William Mildmay papers, 1748-1756
Using These Materials
- The collection is open for research.
- Mildmay, William, Sir, 1705-1771
- The William Mildmay papers contain letters and documents related to Mildmay's appointment as British commissioner to France after the War of Austrian Succession. As commissioner, Mildmay was involved in settling disputed sections of the Treaty of Aix-la-Chapelle.
- 7 volumes
- Collection processed and finding aid created by Caitlin Marineau, March 2011
- Scope and Content:
The William Mildmay papers (7 volumes) contain letters and documents related to Mildmay's appointment as British commissioner to France after the War of Austrian Succession, and prior to the Seven Years' War. The collection consists of seven bound volumes of letters, essays, documents, and personal discussions related to the Anglo-French Commission. Many of the items are retained copies created for Mildmay's personal use. The collection contains material in both English and French, and many items are dually labeled with both Julian and Gregorian dates.Volume 1 contains various letters and documents, including:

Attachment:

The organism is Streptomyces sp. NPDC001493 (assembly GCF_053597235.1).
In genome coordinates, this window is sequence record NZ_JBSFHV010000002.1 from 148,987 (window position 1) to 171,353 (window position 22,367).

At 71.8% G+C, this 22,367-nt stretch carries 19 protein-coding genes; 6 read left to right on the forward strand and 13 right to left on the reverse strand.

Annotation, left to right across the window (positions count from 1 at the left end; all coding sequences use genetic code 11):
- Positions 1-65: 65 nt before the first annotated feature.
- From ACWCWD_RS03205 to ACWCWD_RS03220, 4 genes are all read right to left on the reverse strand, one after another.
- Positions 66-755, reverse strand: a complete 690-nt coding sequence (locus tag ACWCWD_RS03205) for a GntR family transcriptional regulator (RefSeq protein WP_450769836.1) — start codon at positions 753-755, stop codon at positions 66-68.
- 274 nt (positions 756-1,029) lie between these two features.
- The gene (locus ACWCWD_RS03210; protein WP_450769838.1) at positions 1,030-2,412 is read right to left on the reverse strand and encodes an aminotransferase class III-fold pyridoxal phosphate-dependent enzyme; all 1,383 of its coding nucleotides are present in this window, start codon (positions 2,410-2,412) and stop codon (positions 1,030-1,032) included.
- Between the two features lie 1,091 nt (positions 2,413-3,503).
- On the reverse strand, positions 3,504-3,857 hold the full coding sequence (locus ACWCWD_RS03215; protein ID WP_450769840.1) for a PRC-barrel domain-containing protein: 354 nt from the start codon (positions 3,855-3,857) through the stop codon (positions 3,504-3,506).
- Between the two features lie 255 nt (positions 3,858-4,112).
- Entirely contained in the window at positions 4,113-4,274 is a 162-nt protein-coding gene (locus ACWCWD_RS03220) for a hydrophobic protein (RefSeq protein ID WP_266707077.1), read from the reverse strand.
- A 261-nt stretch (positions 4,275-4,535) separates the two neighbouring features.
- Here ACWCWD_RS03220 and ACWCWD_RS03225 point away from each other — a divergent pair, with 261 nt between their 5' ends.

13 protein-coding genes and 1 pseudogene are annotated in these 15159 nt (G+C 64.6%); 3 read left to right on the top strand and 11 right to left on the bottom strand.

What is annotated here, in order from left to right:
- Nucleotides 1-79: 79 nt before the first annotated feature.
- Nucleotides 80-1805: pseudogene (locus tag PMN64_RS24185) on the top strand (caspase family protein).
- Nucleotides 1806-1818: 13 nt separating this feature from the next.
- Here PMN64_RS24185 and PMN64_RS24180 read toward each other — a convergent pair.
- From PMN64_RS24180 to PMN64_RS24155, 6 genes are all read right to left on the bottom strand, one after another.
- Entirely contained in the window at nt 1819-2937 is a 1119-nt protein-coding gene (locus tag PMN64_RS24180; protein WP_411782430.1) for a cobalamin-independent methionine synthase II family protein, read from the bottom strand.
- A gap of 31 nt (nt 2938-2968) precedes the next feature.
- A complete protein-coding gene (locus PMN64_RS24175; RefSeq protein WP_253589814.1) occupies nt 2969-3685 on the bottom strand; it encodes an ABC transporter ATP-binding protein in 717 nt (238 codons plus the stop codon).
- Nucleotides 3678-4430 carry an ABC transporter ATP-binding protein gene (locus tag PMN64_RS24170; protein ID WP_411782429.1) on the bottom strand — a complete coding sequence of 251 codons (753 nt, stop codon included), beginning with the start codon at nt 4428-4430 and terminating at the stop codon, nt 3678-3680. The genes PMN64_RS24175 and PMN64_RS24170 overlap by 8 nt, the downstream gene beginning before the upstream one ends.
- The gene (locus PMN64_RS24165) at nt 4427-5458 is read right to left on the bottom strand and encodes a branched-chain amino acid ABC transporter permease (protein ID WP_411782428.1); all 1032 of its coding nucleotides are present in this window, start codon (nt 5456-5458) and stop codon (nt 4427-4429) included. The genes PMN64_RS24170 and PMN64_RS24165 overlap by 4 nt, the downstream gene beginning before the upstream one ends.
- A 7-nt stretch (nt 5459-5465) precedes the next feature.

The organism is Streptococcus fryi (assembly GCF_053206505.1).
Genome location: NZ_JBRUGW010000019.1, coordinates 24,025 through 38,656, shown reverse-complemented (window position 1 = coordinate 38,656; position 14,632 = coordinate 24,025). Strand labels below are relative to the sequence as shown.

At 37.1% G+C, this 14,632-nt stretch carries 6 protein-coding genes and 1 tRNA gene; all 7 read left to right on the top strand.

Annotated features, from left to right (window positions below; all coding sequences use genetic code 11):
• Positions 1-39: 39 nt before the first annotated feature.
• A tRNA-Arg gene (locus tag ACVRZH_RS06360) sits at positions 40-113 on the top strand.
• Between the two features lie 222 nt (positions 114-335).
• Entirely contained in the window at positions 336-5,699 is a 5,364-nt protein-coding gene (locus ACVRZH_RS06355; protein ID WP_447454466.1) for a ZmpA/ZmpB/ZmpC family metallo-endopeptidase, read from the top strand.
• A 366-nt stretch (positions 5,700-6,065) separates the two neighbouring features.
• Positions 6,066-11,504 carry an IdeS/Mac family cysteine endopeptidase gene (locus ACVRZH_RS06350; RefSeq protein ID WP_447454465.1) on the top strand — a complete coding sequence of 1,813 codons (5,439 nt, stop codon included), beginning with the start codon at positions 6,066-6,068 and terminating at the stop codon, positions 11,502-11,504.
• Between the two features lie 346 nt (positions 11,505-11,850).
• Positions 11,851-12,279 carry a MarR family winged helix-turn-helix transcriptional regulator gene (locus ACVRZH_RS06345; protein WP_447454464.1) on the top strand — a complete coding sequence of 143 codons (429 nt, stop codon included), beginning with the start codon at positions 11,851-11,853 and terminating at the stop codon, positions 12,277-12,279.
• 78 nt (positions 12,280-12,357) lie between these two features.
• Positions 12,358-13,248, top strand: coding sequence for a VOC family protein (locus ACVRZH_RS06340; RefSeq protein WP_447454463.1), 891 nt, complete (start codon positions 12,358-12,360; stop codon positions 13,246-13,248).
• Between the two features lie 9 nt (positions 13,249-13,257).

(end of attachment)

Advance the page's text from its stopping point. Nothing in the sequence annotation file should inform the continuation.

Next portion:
- A copy of the articles of the Treaty of Aix-la-Chapelle
- Instructions from the French government to the French commissioner of negotiations.
- "A collection of divers Opinions relating the British Seas, Channel, & Northern Seas," containing opinions regarding the boundaries of the British seas, including those of Sir Charles Hedges, Judge of the Admiralty; the Fraternity of Trinity House; and Sir Nathaniel Lloyd
- Instructions given to English commissioners for meeting in Paris regarding the disputed aspects of the treaty, as well as a French reaction, and a reply from Britain
- Letters regarding the concern by British West Indian governors over the "daily Incroachments of the French" in the region, referencing settlements on the islands of St. Lucia, Dominica, St. Vincent, and Tobago, and orders from the British government to the governors
- Various letters related to the treaty
Volume 2 contains Mildmay's private accounts of conferences and negotiations held with the French commissioners from 1750 to 1754.